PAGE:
The wholly made-over dining room at Fork & Barrel. | All photos by Steve Coomes

I thoroughly enjoyed Basa Modern Vietnamese, and

Not your Basa anymore. New eye-catching colors coat the wood-sided exterior of Fork & Barrel.
Not your Basa anymore. New eye-catching colors coat the wood-sided exterior of Fork & Barrel.

though I never visited it frequently enough, when I learned it was ending its 10-year run at 2244 Frankfort Ave., I and many others were saddened.

But all good things must come to an end sometime, right? And nothing makes that so abundantly clear as a dramatic makeover like the one given that space for the opening of Fork & Barrel last week. No former fan of Basa will look at the quaint, wood-sided Clifton building and recall its former tenant. The battleship gray exterior now bears a scheme of muted orange, tan and black, colors carried over to the mix of rustic and modern tones and textures inside. You’ll find yourself asking, “This was Basa? Really?” and then struggling to find elements connected to that concept.

“We wanted it to have its own look in every way possible,” said Geoffrey Heyde, who owns the restaurant with his wife, Emily. “That took more work than we expected, I’ll have to say, but I think it’s worth it.”

Emily's Garden, a delish gin cocktail to start.
Emily’s Garden, a delish gin cocktail to start.

In conversations I’ve had with Heyde over the past two months since the opening was announced, he’s described his cuisine as elevated Southern and classic American. The dinner-only menu reflects a blend of both notions with multiple beef, lamb, chicken, pork and regional fish dishes, though it veers toward the East Coast with mussels, crab cakes—before taking far eastward to the Mediterranean, with charred octopus. With the backing of Nick Sullivan, longtime chef de cuisine at 610 Magnolia and, most recently, chef de cuisine at The Oakroom, such off-theme excursions are both welcome and expected.

That carries over to the bar menu as well, where just two of seven house cocktails listed use bourbon as their base spirits. Head mixologist Karla Jean clearly likes clear spirits, leaning on gin, tequila and vodka to create several clever offerings including my choice, Emily’s Garden (gin, ginger syrup, lemon juice and rose water). (Worry not, brown spirits fans, there’s lots of that to draw from.)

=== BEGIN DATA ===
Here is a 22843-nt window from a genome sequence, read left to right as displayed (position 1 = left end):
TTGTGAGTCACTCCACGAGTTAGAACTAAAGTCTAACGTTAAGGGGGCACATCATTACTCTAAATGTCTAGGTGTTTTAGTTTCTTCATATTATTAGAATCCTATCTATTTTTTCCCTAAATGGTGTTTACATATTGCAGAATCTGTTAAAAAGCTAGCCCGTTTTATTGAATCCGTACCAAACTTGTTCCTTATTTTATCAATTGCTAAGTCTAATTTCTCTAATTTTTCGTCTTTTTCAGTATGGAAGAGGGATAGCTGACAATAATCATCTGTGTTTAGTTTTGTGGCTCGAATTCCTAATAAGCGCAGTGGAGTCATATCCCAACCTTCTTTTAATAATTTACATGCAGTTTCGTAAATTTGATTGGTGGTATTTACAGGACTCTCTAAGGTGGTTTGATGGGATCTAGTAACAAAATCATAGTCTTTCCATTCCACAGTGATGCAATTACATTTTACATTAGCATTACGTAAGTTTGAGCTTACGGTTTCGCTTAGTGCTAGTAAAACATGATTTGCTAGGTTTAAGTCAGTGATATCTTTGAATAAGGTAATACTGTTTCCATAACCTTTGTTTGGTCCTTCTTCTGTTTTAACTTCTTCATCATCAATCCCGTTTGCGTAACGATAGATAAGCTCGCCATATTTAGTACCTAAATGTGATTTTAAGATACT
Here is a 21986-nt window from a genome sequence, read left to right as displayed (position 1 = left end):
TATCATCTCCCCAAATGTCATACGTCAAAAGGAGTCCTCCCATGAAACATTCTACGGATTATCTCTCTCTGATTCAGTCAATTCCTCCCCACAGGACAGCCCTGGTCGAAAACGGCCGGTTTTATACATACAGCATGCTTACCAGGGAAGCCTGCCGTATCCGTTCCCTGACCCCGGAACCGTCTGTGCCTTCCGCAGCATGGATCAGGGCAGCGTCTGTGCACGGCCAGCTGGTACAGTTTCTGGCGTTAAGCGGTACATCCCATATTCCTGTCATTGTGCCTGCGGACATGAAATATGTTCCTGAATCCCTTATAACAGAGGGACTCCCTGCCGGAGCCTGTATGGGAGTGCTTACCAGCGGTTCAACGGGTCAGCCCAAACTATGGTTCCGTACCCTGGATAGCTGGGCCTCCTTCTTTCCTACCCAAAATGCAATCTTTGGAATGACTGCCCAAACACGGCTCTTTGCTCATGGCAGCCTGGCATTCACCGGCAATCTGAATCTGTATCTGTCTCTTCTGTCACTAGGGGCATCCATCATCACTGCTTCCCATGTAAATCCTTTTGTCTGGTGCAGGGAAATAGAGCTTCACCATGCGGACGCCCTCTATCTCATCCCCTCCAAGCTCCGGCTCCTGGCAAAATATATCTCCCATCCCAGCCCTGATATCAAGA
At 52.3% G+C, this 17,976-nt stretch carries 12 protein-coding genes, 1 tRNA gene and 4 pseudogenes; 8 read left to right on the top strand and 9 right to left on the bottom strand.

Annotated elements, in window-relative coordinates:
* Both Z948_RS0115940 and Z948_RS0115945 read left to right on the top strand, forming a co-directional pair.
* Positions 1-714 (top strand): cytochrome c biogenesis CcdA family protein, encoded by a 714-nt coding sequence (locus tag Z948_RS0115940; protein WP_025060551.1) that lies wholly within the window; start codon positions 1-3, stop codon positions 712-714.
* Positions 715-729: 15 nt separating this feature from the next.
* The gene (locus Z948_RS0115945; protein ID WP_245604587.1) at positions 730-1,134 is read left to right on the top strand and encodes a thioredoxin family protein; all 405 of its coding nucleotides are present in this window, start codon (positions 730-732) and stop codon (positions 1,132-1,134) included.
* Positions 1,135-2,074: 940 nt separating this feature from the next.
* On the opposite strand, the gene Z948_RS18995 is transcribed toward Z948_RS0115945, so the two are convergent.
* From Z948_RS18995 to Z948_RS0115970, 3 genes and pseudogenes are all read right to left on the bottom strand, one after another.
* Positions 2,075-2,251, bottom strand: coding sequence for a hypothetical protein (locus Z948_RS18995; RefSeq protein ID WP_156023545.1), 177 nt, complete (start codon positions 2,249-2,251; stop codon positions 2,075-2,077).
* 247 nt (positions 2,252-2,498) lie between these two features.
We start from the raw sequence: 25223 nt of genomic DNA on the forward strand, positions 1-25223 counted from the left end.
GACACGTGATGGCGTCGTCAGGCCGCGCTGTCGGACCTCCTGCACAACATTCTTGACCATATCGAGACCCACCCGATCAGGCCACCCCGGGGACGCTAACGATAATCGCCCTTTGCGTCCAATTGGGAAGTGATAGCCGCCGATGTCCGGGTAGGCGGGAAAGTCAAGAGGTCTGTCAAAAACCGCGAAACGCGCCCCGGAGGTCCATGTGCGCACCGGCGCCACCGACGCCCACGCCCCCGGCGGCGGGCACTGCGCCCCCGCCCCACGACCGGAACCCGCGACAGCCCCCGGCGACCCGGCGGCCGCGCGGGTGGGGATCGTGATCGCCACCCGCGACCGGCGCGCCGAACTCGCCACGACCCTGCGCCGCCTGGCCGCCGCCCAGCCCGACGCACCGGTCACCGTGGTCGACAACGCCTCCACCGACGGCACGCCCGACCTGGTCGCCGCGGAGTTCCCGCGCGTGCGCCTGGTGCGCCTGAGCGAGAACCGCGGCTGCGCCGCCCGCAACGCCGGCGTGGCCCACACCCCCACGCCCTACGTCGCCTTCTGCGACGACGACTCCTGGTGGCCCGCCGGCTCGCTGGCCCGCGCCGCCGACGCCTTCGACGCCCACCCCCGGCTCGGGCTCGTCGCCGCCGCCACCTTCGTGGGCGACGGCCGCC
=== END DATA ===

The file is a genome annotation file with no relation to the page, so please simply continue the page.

Charcuterie board with foie gras bonus.
Charcuterie board with foie gras bonus.

Food prices range from $8 (parsnip soup) to $39 for Border Springs lamb chops, but the majority of the plates are priced at the middle of that spread. A couple could easily get out for $50 or ratchet up the spend to triple that with a bottle of wine, so the experience is easily tailored to your mood and appetite.

Invited by Heyde for a soft opening (meaning food guests’ food is free, but tax, drinks and gratuity are on them), a friend and I shared a pair of appetizers including the super lump crab cakes ($12 with sauce gribiche, avocado mousse, red vein sorrel and chili oil), and charred octopus ($16, white beans, country ham, rutabaga, flash-fried greens and haricot verts). Both were great, but I was taken with—as I always am—the eight-legged creature. Such a treat to find tender versions like this one. The assorted charcuterie ($14) was delicious as well, especially the bonus foie gras.

The cornbread and buttermilk salad ($9) could double as a savory dessert should Heyde want to scoot it around the menu. The buttermilk was actually a strip of delicate buttermilk panna cotta served atop sweet corn puree and blistered corn kernels along with tufts of mache, strawberry slices and crumbled cornbread.

Our entrees were straightforward Southern: mine a pair of cornmeal-encrusted Lake Barkley carp ($24) fried and served atop a Rappahannock clam chowder and roasted vegetables; my friend’s, roasted veal loin ($26) with celery root, mashed potatoes and veal jus. Hearty and substantial, but well prepared. Great cooking technique is always appreciated, but occasionally lacking sometimes in kitchens.

Barkley Lake carp over Rappahannock chowder.
Barkley Lake carp over Rappahannock chowder.

Not only were we too stuffed to even look at the dessert menu, we both had separate engagements afterward, so we bid our solid server adieu and headed out.

Long story short: There’s nothing in Clifton like Fork & Barrel. It’s its own breed in a neighborhood collection of upscale Italian, relaxed American, rustic Irish, dive bar chow and full-on trendy spots. Maybe the closest comparison I could make is it’s a bit similar to Harvest, where ingredient selection and classic technique are hallmarks. It’ll be fun to see what personality Fork & Barrel develops over the coming year. Heaven knows adequate talent is under roof to make it a solid spot on the local scene.

Fork & Barrel, 2244 Frankfort Ave. Hours: Tuesday-Thursday, 5-10 p.m., Friday-Saturday, 5-11 p.m. Call 502-907-3675 for more information.